Peter Montague, in Rachel's Environment and Health Weekly #615 reports on the corporate backlash against EPA's Title VI initiative, led by the National Association of Manufacturers. Critics of this perspective claim that enforcing the civil rights law in this case will derail other federal programs, such as brownfields, EPA's plan to find new uses for Superfund sites in rundown urban areas. Defenders say there is no conflict: a well-run brownfields project would not violate the civil rights of people of color because the program requires meaningful community participation in the design and implementation processes. (Not to mention that not one of the 58 Title VI complaints filed with EPA has involved a brownfields project.) Nor would citizens object to a project if they saw that it provided jobs without threatening their health or environment. As Congressman William Jefferson (D-LA) put it, "dirty industries are not the only option for revitalizing poor communities."
EPA's decision on the civil rights aspect of the case was due this past summer. In an effort to appear more scientific and less political, EPA asked its Science Advisory Board to review the techniques used for assessing disproportionate "burden." According to the 1995 Toxics Release Inventory, ten facilities within four-and-a-half miles of the two elementary schools in Convent emitted over 16 million pounds of toxic air pollutants, an average of 250,000 pounds per square mile; the national average is 382 pounds per square mile. (TRI data comes from self-monitored, industry-reported figures; no official inspections or audits question their accuracy.) In a previous attempt at compromise, EPA has offered to lower emission levels from existing industries to offset the operation of the Shintech facility. Residents countered with the argument that area industries should be reducing overall emissions anyway.
The planned pollution factory (remember, it is not a "plant" -- plants discharge only clean air and water) would make half a million tons of explosive vinyl chloride each year. And while the immediate hardship would be on St. John Parish, the commodity and its production threaten the health of people globally. PVC products and the chemicals used to create them are linked to cancers, reproductive disorders and impaired mental development. Key among these chemicals is dioxin -- a family of chemicals known to cause a range of effects at low exposures -- possibly the most toxic substance ever introduced into the environment. Greenpeace researchers and many others believe that there is no safe level of dioxin and, because we all already carry a significant quantity in our bodies, no new sources should be acceptable.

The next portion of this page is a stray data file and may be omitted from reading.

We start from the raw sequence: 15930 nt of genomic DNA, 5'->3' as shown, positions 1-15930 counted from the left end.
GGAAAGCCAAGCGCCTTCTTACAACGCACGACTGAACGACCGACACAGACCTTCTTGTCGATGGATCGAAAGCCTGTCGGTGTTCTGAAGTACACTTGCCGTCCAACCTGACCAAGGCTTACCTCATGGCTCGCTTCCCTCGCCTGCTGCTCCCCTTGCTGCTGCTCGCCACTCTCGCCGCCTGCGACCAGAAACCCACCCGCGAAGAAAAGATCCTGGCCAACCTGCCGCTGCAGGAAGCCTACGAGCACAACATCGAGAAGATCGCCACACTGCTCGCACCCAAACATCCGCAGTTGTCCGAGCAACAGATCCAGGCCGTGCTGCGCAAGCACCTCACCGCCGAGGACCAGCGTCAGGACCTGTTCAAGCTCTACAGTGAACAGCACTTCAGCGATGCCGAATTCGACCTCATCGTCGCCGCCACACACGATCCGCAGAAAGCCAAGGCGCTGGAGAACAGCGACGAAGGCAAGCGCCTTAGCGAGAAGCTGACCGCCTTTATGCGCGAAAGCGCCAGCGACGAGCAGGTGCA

Why the great push for Shintech and another facility near Lake Charles? Greenpeace suggests that growing pressure to eliminate dioxin from industrial effluents has reduced the demand for chlorine. PVC and its building blocks, ethylene dichloride (EDC) and vinyl chloride monomer (VCM), are the next-largest users of chlorine -- and sources of dioxin -- now that the pulp and paper industry has started to clean up its act. As a consequence, the chemical conglomerates have a vested interest in promoting the growth of PVC markets that will in turn raise the demand for chlorine. The result is an investment in new PVC production infrastructure (another facility is planned for Lake Charles) and the extensive marketing of all kinds of cheap PVC products.
Shintech promises jobs for an economically depressed area, and that is the mantra that pro-development forces always parrot. State officials and company spokesmen also promise a safe industry providing a safe product. The reality is 165 permanent jobs that are too technical for a population base where fewer than half the adults have high-school diplomas. The unspoken repercussions include discounted electrical power subsidized by citizens and other businesses, tax breaks that siphon resources from local infrastructure needs, accidental spills, leaks and explosions, the generation of a stew of toxic chemicals, and high rates of worker-related illnesses, including liver and other types of cancer.